Before military training really gets underway there is an initiation where the recruits, including Wild Turkey, who is prone to seizures, had to stay up all night keeping their hands four inches above the table: “How he looked, sitting there seizing, his hands the only part of him held perfectly still” (103). The image of Wild Turkeys entire body seizing shows us very quickly that something is wrong because seizures are a dangerous, life-threatening problem. Wild Turkey has no control over his seizing body which is contrasted with his hands that are “perfectly still”. The incredible willpower and both mental and physical pain that must go into control a seizing body part implies just how bad Wild Turkey wants and needs to be accepted in this group of the military. The thing is, seizures aren’t something that can be controlled and because Wild Turkeys fit come along with blackouts this story is relayed to us through a third party. After hearing the story Wild Turkey has his own thoughts about what happened at his initiation: “Wild Turkey will suspect the truthfulness of this, seeing as how he woke up in the wetness of the ditch outside the armoury building” (103). This image is particularly revealing because, after his fit during initiation, he wakes up without remembering anything in a wet ditch. This seemingly would represent his defeat after the initiation. But the previous story contradicts this, it says he succeeded. To me, it raises more questions than answers. How could the man going through a seizure control his hands (and his body enough to stay at the table) then, following that amazing feat, end up in a ditch remembering nothing. But, at the same time why would, his colleagues lie to him. Were they trying to protect him from what actually happened? I don’t have answers but I have a feeling of fragility from the situation, like out of everything that is happening nothing is working in anybody’s interest.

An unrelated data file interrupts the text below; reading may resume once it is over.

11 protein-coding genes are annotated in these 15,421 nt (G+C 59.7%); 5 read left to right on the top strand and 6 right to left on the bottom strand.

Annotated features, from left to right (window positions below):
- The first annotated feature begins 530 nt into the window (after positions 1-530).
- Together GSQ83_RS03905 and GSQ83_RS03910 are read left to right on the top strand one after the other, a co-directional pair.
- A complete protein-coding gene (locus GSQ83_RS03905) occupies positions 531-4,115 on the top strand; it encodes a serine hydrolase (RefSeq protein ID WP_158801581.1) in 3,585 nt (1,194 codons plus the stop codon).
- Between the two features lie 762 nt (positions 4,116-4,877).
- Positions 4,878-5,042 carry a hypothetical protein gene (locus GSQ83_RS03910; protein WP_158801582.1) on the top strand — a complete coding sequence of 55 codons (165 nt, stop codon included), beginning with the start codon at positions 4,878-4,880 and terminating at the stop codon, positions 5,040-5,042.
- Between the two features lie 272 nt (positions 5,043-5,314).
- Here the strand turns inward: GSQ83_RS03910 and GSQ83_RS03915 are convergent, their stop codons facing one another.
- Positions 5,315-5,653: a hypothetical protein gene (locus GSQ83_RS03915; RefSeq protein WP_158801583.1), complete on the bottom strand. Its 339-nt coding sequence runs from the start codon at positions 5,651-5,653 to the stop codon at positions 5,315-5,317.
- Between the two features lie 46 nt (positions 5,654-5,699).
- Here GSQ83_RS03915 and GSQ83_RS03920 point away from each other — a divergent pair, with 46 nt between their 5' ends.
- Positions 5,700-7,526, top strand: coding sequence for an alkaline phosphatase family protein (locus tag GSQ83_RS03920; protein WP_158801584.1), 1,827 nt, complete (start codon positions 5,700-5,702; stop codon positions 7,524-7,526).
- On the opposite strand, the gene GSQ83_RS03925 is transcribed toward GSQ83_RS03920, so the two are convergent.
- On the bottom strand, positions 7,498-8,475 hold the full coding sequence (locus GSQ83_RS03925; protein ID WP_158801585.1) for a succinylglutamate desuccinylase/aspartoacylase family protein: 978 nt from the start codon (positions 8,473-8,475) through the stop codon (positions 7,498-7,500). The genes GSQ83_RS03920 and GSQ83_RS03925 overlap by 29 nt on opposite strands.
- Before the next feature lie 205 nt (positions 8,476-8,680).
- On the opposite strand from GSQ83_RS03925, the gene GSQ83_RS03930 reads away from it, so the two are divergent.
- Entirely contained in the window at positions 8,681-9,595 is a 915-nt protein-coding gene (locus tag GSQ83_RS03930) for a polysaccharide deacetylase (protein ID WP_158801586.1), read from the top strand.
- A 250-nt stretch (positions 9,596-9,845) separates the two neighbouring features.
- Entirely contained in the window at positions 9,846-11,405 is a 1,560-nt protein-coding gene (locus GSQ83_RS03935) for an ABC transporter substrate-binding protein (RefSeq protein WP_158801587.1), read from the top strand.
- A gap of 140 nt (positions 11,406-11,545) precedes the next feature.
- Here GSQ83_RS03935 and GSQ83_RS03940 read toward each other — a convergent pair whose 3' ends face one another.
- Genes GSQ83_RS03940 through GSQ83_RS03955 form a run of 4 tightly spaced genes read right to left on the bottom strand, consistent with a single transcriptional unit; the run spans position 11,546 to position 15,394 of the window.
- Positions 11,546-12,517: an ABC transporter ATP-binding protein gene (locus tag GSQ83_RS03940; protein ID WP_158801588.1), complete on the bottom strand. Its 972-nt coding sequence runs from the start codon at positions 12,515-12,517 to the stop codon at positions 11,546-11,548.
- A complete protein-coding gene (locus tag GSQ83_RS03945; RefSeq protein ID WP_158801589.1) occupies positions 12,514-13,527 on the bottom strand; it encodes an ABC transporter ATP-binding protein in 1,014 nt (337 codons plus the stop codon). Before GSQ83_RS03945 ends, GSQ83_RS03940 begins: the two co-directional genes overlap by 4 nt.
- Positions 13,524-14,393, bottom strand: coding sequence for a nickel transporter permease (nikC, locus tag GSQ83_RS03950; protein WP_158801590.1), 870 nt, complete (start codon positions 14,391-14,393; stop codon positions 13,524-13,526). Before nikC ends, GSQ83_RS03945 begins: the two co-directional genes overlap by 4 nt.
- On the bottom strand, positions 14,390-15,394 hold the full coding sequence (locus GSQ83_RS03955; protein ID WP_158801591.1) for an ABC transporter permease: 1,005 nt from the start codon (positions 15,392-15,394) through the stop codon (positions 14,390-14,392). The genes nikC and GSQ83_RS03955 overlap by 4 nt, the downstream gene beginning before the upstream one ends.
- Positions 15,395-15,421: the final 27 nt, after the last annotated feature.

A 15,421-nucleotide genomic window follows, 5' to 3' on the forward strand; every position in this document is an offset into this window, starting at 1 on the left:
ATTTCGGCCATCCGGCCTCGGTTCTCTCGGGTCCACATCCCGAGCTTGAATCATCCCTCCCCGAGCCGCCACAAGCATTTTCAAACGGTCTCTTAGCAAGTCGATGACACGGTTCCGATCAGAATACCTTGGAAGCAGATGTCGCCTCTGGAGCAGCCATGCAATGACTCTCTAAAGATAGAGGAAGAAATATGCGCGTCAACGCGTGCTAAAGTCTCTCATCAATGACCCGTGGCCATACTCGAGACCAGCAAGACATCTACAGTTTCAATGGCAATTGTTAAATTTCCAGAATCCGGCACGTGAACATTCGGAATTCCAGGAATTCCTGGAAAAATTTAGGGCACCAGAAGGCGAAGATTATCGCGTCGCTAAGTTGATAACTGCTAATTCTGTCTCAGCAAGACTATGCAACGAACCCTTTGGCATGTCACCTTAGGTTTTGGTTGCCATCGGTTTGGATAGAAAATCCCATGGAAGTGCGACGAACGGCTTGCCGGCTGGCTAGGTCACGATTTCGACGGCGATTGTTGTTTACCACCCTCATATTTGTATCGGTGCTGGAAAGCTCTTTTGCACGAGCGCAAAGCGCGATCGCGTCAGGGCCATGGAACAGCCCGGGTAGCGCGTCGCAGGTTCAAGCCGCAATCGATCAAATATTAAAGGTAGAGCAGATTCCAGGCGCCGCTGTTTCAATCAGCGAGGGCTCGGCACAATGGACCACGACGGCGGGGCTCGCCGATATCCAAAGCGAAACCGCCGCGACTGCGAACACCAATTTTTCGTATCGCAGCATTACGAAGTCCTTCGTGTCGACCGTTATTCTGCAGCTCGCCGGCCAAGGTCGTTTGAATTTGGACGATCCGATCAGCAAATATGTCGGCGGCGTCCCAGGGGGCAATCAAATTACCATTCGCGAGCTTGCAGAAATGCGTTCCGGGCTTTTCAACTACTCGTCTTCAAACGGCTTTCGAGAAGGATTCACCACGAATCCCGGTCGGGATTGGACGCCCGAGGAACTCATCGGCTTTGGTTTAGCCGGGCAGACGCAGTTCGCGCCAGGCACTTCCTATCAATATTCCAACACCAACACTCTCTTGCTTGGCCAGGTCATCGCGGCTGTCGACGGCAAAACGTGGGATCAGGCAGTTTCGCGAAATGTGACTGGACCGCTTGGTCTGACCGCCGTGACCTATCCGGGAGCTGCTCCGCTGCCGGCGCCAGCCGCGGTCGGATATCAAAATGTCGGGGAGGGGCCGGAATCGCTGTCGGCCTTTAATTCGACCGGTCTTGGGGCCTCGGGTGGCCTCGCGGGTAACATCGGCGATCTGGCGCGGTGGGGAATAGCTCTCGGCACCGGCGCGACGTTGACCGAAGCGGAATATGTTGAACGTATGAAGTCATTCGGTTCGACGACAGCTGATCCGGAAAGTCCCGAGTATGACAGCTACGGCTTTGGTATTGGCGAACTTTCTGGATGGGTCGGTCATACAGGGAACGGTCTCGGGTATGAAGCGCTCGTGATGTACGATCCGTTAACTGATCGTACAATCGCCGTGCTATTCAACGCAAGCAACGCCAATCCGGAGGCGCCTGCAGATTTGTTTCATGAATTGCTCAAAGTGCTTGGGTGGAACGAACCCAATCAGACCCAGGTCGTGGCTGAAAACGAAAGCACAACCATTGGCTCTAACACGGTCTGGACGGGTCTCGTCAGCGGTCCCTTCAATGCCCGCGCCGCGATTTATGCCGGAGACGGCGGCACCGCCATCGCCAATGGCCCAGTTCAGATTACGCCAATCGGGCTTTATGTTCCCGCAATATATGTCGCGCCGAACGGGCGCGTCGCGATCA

When I read the story “fragility” jumped out to me. But, when I set out to express those feelings I found all sorts of problems. I had this feeling, but the explanation for those feelings was difficult. In that struggle to find my words though, I hope I’ve found some understanding for what fragility is to me, is to Wild Turkey and what it might mean for all of us.
Bontemps, Arna “The Fugue.” The Best American Short Stories. Ed. Tc. Boyle. Boston Mariner Books, 2015. 100-120. Print.